1987-02-01

    The local concentration and spatial distribution of some elements in minerals, rocks, and ores can be determined by means of neutron-activation autoradiography. The local element concentration is measured in this method by placing an activated section of the rock to be analyzed, together with an irradiated standard, against a photographic emulsion which acts as a radiation detector. The photographic density of the exposed emulsion varies as a function of the tested element content in the part of the sample next to the detector. In order to assess the value of neutron-activation autoradiography in the analysis of element distribution, we considered the main factors affecting the production of selective autoradiographs, viz., resolution, detection limit, and optimal irradiation conditions, holding time, and exposure.

  6. Physical Activity Interventions with Healthy Minority Adults: Meta-Analysis of Behavior and Health Outcomes

    PubMed Central

    Conn, Vicki S.; Phillips, Lorraine J.; Ruppar, Todd M.; Chase, Jo-Ana D.

    2014-01-01

    This meta-analysis is a systematic compilation of research focusing on various exercise interventions and their impact on the health and behavior outcomes of healthy African American, Hispanic, Native American, and Native Hawaiian adults. Comprehensive searching located published and unpublished studies. Random-effects analyses synthesized data to calculate effect sizes (ES) as a standardized mean difference (d) and variability measures. Data were synthesized across 21,151 subjects in 100 eligible samples. Supervised exercise significantly improved fitness (ES=.571–.584). Interventions designed to motivate minority adults to increase physical activity changed subsequent physical activity behavior (ES=.172–.312) and anthropometric outcomes (ES=.070–.124). Some ES should be interpreted in the context of limited statistical power and heterogeneity. Attempts to match intervention content and delivery with minority populations were inconsistently reported. Healthy minority adults experienced health improvements following supervised exercise. Interventions designed to motivate subjects to increase physical activity have limited magnitude heterogeneous effects. PMID:22643462

  7. Adolescent physical activity and the built environment: a latent class analysis approach.

    PubMed

    McDonald, Kelsey; Hearst, Mary; Farbakhsh, Kian; Patnode, Carrie; Forsyth, Ann; Sirard, John; Lytle, Leslie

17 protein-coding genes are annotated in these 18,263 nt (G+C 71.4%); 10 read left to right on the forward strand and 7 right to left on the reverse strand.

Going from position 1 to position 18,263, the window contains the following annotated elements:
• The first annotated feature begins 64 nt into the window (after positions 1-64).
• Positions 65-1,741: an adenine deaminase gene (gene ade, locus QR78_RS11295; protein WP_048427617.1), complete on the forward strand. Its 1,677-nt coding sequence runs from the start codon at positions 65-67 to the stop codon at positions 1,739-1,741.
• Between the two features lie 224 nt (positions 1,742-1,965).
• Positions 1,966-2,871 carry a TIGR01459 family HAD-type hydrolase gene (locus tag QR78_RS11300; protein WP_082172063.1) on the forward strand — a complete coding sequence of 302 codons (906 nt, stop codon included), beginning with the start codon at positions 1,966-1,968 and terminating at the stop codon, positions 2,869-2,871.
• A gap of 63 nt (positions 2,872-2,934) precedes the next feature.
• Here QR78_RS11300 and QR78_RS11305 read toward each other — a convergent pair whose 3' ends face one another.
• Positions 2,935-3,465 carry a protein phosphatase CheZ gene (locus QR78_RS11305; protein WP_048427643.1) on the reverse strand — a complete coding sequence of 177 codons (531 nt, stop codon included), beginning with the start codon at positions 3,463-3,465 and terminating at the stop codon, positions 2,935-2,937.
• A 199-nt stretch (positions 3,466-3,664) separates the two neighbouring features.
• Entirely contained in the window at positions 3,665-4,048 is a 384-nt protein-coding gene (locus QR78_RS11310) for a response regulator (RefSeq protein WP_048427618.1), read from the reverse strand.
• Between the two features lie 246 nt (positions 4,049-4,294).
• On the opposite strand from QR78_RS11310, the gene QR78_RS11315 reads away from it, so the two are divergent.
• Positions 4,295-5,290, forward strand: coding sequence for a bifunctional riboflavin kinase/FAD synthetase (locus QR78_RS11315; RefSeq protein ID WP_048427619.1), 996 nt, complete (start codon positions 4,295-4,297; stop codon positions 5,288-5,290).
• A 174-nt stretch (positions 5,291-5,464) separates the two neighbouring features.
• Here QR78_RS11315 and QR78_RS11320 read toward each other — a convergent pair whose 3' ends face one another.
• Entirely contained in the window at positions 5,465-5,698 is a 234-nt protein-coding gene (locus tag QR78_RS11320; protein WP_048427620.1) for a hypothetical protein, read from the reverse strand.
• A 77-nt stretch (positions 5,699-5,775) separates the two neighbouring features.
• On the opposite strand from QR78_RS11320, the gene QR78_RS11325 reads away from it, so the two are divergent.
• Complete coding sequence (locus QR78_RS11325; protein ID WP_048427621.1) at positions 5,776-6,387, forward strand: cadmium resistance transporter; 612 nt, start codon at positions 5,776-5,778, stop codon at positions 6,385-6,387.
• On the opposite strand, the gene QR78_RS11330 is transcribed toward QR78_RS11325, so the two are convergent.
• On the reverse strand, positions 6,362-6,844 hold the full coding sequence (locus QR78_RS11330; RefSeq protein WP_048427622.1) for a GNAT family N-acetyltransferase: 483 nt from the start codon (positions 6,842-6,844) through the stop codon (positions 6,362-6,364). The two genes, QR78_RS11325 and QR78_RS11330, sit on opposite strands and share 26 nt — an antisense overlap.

2012-03-01

    This study used latent class analysis to classify adolescent home neighborhoods (n=344) according to built environment characteristics, and tested how adolescent physical activity, sedentary behavior, and screen time differ by neighborhood type/class. Four distinct neighborhood classes emerged: (1) low-density retail/transit, low walkability index (WI), further from recreation; (2) high-density retail/transit, high WI, closer to recreation; (3) moderate-high-density retail/transit, moderate WI, further from recreation; and (4) moderate-low-density retail/transit, low WI, closer to recreation. We found no difference in adolescent activity by neighborhood class. These results highlight the difficulty of disentangling the potential effects of the built environment on adolescent physical activity.

  8. A laser-induced repetitive fast neutron source applied for gold activation analysis.

    PubMed

    Lee, Sungman; Park, Sangsoon; Lee, Kitae; Cha, Hyungki

    2012-12-01

    A laser-induced repetitively operated fast neutron source was developed for applications in laser-driven nuclear physics research. The developed neutron source, which has a neutron yield of approximately 4 × 10(5) n/pulse and can be operated up to a pulse repetition rate of 10 Hz, was applied for a gold activation analysis. Relatively strong delayed gamma spectra of the activated gold were measured at 333 keV and 355 keV, and proved the possibility of the neutron source for activation analyses. In addition, the nuclear reactions responsible for the measured gamma spectra of gold were elucidated by the 14 MeV fast neutrons resulting from the D(t,n)He(4) nuclear reaction, for which the required tritium originated from the primary fusion reaction, D(d,p)T(3). PMID:23277984

  9. Production of activated carbons from waste tire--process design and economical analysis.

    PubMed

    Ko, Danny C K; Mui, Edward L K; Lau, Ken S T; McKay, Gordon

    2004-01-01

    The process design and economic analysis of process plants to produce activated carbons from waste tires and coal have been performed. The potential range of products from each process has been considered, namely for waste tire--pyro-gas, active carbon, carbon black and pyro-oil; for coal--pyro-gas and active carbons. Sensitivity analyses have been carried out on the main process factors; these are product price, production capacity, total production cost, capital investment and the tipping fee. Net present values for the two plants at various discount factors have been determined and the internal rates of return have been determined as 27.4% and 18.9% for the waste tire plant and the coal plant, respectively.

  10. Variability in measurement of swimming forces: a meta-analysis of passive and active drag.

    PubMed

    Havriluk, Rod

    2007-03-01